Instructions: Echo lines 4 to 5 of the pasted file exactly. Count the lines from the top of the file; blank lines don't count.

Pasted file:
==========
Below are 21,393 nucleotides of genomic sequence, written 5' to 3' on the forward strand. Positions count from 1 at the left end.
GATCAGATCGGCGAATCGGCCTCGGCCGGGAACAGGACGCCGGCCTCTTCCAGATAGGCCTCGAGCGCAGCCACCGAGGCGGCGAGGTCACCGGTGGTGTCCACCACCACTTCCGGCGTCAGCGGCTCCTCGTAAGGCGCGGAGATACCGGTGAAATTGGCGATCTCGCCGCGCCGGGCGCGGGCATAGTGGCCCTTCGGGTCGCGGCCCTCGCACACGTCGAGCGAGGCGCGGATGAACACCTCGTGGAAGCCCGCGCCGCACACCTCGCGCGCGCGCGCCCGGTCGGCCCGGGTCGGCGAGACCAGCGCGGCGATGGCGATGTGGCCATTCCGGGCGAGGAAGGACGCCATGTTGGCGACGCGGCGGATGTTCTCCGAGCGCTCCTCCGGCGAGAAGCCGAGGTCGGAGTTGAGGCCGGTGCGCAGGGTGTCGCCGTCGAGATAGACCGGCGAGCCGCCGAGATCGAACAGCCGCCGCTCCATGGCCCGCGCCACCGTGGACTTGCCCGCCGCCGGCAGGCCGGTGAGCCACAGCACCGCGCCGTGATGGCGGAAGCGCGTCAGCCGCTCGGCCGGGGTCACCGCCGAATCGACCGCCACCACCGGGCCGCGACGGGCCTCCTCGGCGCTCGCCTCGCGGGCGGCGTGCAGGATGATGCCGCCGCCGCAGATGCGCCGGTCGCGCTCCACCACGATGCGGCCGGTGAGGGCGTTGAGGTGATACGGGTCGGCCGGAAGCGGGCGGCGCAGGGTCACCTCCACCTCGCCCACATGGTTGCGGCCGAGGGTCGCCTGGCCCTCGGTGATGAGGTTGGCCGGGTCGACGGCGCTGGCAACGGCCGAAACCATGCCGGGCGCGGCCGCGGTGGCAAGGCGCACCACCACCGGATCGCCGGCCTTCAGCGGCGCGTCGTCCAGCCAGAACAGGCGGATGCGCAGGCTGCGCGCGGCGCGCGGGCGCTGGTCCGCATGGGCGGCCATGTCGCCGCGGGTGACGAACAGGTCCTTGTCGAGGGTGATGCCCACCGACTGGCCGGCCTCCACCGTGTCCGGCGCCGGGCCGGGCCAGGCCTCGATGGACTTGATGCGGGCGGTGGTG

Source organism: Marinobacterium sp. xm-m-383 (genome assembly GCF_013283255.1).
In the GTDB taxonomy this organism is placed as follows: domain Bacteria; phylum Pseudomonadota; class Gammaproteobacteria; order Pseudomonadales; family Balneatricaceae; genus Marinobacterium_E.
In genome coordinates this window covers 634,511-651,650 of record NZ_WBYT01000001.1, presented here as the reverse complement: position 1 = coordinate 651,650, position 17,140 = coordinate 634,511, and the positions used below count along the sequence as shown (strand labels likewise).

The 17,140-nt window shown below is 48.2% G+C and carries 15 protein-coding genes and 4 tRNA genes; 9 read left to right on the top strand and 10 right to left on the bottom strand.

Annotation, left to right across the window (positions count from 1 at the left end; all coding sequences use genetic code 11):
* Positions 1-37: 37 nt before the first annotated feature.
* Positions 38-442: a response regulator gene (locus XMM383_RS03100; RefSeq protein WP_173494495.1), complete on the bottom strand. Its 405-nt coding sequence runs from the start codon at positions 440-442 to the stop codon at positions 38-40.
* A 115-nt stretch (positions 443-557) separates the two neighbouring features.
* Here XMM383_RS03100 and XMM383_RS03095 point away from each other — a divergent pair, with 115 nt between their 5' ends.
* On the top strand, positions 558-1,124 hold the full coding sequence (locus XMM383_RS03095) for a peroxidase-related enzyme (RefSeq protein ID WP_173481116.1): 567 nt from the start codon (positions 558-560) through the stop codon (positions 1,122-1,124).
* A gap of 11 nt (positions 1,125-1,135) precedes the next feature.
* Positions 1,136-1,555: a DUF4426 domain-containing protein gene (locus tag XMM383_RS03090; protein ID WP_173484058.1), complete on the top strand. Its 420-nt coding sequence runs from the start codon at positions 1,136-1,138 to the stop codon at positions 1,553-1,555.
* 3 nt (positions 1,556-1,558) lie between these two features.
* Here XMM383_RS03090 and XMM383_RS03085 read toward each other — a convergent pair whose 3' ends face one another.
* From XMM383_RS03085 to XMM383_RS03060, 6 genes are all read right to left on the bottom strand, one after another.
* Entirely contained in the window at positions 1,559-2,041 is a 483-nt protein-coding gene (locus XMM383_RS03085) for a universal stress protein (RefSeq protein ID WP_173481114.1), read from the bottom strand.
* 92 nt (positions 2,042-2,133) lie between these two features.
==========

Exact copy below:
In the GTDB taxonomy this organism is placed as follows: domain Bacteria; phylum Pseudomonadota; class Gammaproteobacteria; order Pseudomonadales; family Balneatricaceae; genus Marinobacterium_E.
In genome coordinates this window covers 634,511-651,650 of record NZ_WBYT01000001.1, presented here as the reverse complement: position 1 = coordinate 651,650, position 17,140 = coordinate 634,511, and the positions used below count along the sequence as shown (strand labels likewise).